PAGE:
Former Prime Minister Shinzo Abe has revealed that he considered holding a House of Representatives election on the same day as a House of Councillors election several times during his tenure, and indicated he is willing to help new Prime Minister Yoshihide Suga in any capacity, including by serving as a special diplomatic envoy.
Abe, who stepped down on Wednesday, made the comments during two exclusive interviews this week with The Yomiuri Shimbun, in which he reflected on his seven years and nine months as prime minister and discussed his possible future political activities.
After Abe started his second stint as prime minister when the Liberal Democratic Party regained power in 2012, he led the party to victory in six consecutive national elections. Three upper house elections were held during his time as prime minister, and there was speculation Abe might dissolve the lower house to coincide with the 2016 and 2019 races. However, Abe eventually did not take this step, which would have led to a “double election” of both Diet chambers on the same day.
“Dissolution is a prime minister’s most important decision and requires the most careful judgment, so I considered every option,” Abe said. “Holding a double election was always in my mind.”
Abe explained that he weighed up the advantages of holding a double election. Defeat in the lower house election would boot the LDP from power, but “gaining support from the public could have given momentum to our policies,” Abe said.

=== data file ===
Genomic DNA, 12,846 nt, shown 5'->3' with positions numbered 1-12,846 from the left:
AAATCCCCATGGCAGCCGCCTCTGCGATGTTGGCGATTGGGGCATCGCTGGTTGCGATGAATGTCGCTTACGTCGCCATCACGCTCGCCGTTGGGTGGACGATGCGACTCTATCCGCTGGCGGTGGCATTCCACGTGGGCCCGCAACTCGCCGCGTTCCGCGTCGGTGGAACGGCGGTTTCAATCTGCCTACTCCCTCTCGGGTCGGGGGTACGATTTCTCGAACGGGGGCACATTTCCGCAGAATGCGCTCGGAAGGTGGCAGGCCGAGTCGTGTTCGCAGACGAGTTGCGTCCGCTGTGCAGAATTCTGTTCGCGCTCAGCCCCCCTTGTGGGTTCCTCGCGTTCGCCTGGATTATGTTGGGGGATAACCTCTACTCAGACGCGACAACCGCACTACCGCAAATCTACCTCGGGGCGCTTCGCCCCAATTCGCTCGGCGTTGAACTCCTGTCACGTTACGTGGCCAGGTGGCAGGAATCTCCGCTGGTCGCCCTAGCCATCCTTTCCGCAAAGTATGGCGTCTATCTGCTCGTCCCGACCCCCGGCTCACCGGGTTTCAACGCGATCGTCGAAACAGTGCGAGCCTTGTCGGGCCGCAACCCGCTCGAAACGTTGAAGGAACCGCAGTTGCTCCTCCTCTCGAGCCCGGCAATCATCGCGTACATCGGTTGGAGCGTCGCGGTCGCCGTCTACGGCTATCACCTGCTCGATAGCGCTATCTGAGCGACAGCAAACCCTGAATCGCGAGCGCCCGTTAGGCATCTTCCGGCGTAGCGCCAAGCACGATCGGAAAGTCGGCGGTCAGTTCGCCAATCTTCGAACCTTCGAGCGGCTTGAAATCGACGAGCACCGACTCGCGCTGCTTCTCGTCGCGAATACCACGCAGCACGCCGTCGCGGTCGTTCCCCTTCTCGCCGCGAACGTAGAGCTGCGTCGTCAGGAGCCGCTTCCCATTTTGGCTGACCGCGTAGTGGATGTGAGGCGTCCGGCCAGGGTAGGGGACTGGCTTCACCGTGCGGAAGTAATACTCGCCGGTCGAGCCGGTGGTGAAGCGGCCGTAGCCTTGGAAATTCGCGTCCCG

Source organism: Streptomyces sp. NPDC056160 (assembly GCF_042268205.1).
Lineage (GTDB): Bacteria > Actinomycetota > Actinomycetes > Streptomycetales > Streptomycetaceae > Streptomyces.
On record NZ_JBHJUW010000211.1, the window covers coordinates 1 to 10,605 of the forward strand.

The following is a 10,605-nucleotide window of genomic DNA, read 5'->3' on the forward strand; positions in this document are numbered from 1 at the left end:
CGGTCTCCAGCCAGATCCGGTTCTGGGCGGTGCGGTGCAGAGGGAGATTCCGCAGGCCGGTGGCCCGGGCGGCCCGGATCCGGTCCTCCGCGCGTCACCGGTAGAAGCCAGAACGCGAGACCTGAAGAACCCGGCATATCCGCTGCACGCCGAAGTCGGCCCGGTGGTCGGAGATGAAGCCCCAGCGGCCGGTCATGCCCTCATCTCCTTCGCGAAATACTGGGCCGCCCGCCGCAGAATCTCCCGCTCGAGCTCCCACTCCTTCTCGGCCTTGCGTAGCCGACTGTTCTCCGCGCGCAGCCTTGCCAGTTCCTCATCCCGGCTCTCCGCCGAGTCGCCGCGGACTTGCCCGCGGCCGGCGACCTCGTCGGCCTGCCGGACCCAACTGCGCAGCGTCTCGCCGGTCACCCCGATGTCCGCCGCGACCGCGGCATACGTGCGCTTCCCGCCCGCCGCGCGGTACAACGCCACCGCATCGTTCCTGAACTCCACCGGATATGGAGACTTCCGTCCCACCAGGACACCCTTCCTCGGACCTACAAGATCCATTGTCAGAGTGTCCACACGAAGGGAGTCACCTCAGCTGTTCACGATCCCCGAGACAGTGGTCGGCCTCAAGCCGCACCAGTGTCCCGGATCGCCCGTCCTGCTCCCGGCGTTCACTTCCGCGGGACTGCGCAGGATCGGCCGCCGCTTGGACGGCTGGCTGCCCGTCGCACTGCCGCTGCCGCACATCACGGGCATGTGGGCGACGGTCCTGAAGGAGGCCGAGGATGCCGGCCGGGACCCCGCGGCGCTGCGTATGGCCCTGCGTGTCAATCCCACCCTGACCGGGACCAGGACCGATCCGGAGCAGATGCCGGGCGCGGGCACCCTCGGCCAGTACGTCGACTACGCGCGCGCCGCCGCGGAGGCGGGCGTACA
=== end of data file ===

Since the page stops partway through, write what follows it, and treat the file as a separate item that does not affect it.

Suga’s Cabinet lineup, which he announced this week, impressed Abe. “It showed the new prime minister is aware that he needs to steadily produce good results,” he said.
Abe indicated he is willing to help Suga in whatever role is asked of him. “My job now is to support the Suga administration. I would like to assist in any way I can, if I am requested to do so,” he said. Abe suggested he could help by serving as a special diplomatic envoy, which would allow him to tap the close relationships he crafted with world leaders including U.S. President Donald Trump and Russian President Vladimir Putin. Abe also holds high hopes that the Suga Cabinet will make progress on issues including the northern territories and the abduction of Japanese nationals by North Korea.
While disappointed that he was unable to amend the Constitution while he was in power, Abe felt progress had been made toward that goal. The LDP compiled revision proposals for four areas in the top law, such as specifically mentioning the Self-Defense Forces in Article 9. “We were able to show precisely how the text could be changed, rather than just in general terms,” Abe said. “I think we were the first administration that proposed amending the Constitution, but we couldn’t get it done. That deeply pains me.”
Abe also took a swipe at opposition parties and urged them to come back to the table to discuss amending the top law. “They claimed they couldn’t have discussions with my administration. Well, it’s now the Suga administration, so that excuse no longer applies,” he said.
Abe admitted he had agonized over the government’s response to the new coronavirus pandemic, which was often criticized for being too slow. “Not one day went past when I didn’t ask myself if there was something we could have done better,” Abe said.
The Tokyo Olympics and Paralympics are scheduled to be held in 2021, and Abe expressed confidence that Suga has the ability to ensure these sporting extravaganzas go ahead. “They would be a sign that mankind has triumphed over the coronavirus,” Abe said.
The Yomiuri interviewed Abe on Sept. 15, while he was prime minister, and on Sept. 17, the day after he stepped down.